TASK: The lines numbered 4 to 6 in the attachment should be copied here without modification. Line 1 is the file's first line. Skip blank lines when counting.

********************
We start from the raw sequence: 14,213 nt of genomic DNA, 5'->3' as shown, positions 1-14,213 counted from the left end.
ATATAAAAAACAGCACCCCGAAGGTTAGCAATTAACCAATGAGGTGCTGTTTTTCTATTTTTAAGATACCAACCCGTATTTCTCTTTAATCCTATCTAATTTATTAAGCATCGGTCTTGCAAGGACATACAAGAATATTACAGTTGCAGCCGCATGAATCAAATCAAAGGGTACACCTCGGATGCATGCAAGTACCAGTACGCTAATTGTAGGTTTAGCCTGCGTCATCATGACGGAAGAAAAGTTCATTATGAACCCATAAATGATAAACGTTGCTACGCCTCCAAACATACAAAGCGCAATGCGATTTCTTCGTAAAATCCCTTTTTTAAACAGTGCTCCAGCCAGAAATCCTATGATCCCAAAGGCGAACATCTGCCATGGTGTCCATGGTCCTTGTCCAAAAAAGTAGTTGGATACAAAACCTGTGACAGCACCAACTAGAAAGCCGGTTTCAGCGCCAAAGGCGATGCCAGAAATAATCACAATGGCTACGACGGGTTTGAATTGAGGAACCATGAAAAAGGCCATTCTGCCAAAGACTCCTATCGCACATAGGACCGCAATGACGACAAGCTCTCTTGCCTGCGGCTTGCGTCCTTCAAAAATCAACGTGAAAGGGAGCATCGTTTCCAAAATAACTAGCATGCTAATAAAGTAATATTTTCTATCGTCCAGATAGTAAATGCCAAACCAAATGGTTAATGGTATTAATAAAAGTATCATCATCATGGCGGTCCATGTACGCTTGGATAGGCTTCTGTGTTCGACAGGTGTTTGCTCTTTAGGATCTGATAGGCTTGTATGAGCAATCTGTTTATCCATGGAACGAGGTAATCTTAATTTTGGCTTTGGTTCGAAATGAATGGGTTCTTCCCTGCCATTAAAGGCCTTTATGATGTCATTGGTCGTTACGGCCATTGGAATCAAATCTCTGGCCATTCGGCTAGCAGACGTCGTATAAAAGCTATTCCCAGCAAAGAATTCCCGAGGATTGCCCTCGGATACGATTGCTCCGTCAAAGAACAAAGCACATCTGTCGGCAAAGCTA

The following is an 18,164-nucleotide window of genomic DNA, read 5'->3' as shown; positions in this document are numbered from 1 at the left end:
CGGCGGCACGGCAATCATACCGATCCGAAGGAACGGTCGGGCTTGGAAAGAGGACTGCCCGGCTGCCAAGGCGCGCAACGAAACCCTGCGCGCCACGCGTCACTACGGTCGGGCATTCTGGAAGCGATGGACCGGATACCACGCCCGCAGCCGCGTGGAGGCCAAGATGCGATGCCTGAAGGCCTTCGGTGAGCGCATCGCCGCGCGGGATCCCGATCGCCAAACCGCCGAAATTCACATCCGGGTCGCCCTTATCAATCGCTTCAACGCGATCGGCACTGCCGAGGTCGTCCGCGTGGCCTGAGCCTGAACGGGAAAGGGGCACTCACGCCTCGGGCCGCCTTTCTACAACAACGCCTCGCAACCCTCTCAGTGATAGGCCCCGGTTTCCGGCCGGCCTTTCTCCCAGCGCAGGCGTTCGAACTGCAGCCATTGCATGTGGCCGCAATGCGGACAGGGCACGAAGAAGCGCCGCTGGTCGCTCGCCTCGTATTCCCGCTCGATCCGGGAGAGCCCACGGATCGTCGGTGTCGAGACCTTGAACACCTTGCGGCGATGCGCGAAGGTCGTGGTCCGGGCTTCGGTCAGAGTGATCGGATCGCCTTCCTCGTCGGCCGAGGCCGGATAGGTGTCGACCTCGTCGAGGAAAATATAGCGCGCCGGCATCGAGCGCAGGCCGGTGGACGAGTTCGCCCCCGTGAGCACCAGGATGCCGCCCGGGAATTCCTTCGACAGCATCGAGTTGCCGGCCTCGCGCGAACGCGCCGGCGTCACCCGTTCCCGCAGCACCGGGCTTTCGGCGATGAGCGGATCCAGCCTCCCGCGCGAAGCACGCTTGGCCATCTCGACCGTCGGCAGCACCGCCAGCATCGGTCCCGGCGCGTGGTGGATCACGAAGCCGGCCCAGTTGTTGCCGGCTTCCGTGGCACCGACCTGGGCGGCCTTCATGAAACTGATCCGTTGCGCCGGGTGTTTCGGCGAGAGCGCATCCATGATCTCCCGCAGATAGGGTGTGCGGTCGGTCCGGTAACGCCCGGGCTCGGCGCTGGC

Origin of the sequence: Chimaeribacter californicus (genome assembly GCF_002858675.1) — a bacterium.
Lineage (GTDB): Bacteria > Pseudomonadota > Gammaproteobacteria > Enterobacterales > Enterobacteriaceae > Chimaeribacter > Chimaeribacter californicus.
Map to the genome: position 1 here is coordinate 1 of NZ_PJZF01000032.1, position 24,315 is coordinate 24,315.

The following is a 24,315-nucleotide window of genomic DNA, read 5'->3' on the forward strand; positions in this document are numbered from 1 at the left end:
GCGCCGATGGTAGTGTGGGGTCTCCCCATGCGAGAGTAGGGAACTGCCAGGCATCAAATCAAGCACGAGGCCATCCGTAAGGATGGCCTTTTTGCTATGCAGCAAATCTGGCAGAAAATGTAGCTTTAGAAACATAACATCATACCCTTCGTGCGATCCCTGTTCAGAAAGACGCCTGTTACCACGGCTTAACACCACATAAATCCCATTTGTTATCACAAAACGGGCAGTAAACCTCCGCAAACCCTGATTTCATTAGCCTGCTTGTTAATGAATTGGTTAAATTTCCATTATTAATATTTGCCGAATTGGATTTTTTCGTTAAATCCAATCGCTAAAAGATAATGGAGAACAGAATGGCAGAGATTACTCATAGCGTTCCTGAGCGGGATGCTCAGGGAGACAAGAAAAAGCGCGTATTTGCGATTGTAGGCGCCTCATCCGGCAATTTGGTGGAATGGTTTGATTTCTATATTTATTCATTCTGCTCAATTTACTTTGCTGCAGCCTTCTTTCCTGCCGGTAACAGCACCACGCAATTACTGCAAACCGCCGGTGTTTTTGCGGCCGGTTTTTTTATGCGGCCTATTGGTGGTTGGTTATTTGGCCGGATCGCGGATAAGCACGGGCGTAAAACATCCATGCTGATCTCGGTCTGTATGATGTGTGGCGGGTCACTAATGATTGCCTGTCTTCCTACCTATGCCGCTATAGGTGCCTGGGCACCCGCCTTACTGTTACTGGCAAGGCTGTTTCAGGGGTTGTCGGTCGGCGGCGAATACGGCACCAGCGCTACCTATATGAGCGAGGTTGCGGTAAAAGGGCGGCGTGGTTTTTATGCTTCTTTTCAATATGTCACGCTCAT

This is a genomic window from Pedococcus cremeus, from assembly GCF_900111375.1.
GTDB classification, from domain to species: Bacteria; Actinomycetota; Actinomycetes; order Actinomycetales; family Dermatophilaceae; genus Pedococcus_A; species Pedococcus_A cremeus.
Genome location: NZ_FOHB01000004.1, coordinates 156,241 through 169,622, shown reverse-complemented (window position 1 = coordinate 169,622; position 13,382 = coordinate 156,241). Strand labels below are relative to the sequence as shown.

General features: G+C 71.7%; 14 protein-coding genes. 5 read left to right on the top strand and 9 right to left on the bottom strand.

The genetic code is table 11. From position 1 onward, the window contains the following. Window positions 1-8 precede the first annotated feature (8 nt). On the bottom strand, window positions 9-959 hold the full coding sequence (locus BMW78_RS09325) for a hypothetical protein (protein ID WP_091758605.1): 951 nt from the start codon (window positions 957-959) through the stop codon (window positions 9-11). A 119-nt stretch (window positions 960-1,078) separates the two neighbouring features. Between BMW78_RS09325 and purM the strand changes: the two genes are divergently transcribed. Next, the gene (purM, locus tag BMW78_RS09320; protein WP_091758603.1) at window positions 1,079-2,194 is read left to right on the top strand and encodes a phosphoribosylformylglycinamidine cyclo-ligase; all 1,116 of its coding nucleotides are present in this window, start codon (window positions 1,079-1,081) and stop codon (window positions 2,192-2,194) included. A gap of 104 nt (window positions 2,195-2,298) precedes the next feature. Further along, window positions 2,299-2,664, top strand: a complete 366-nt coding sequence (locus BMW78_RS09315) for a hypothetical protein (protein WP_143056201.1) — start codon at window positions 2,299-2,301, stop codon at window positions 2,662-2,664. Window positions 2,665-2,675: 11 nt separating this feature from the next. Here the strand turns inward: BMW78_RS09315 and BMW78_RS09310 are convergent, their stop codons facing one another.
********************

CGGCGGCACGGCAATCATACCGATCCGAAGGAACGGTCGGGCTTGGAAAGAGGACTGCCCGGCTGCCAAGGCGCGCAACGAAACCCTGCGCGCCACGCGTCACTACGGTCGGGCATTCTGGAAGCGATGGACCGGATACCACGCCCGCAGCCGCGTGGAGGCCAAGATGCGATGCCTGAAGGCCTTCGGTGAGCGCATCGCCGCGCGGGATCCCGATCGCCAAACCGCCGAAATTCACATCCGGGTCGCCCTTATCAATCGCTTCAACGCGATCGGCACTGCCGAGGTCGTCCGCGTGGCCTGAGCCTGAACGGGAAAGGGGCACTCACGCCTCGGGCCGCCTTTCTACAACAACGCCTCGCAACCCTCTCAGTGATAGGCCCCGGTTTCCGGCCGGCCTTTCTCCCAGCGCAGGCGTTCGAACTGCAGCCATTGCATGTGGCCGCAATGCGGACAGGGCACGAAGAAGCGCCGCTGGTCGCTCGCCTCGTATTCCCGCTCGATCCGGGAGAGCCCACGGATCGTCGGTGTCGAGACCTTGAACACCTTGCGGCGATGCGCGAAGGTCGTGGTCCGGGCTTCGGTCAGAGTGATCGGATCGCCTTCCTCGTCGGCCGAGGCCGGATAGGTGTCGACCTCGTCGAGGAAAATATAGCGCGCCGGCATCGAGCGCAGGCCGGTGGACGAGTTCGCCCCCGTGAGCACCAGGATGCCGCCCGGGAATTCCTTCGACAGCATCGAGTTGCCGGCCTCGCGCGAACGCGCCGGCGTCACCCGTTCCCGCAGCACCGGGCTTTCGGCGATGAGCGGATCCAGCCTCCCGCGCGAAGCACGCTTGGCCATCTCGACCGTCGGCAGCACCGCCAGCATCGGTCCCGGCGCGTGGTGGATCACGAAGCCGGCCCAGTTGTTGCCGGCTTCCGTGGCACCGACCTGGGCGGCCTTCATGAAACTGATCCGTTGCGCCGGGTGTTTCGGCGAGAGCGCATCCATGATCTCCCGCAGATAGGGTGTGCGGTCGGTCCGGTAACGCCCGGGCTCGGCGCTGGC

Origin of the sequence: Chimaeribacter californicus (genome assembly GCF_002858675.1) — a bacterium.
Lineage (GTDB): Bacteria > Pseudomonadota > Gammaproteobacteria > Enterobacterales > Enterobacteriaceae > Chimaeribacter > Chimaeribacter californicus.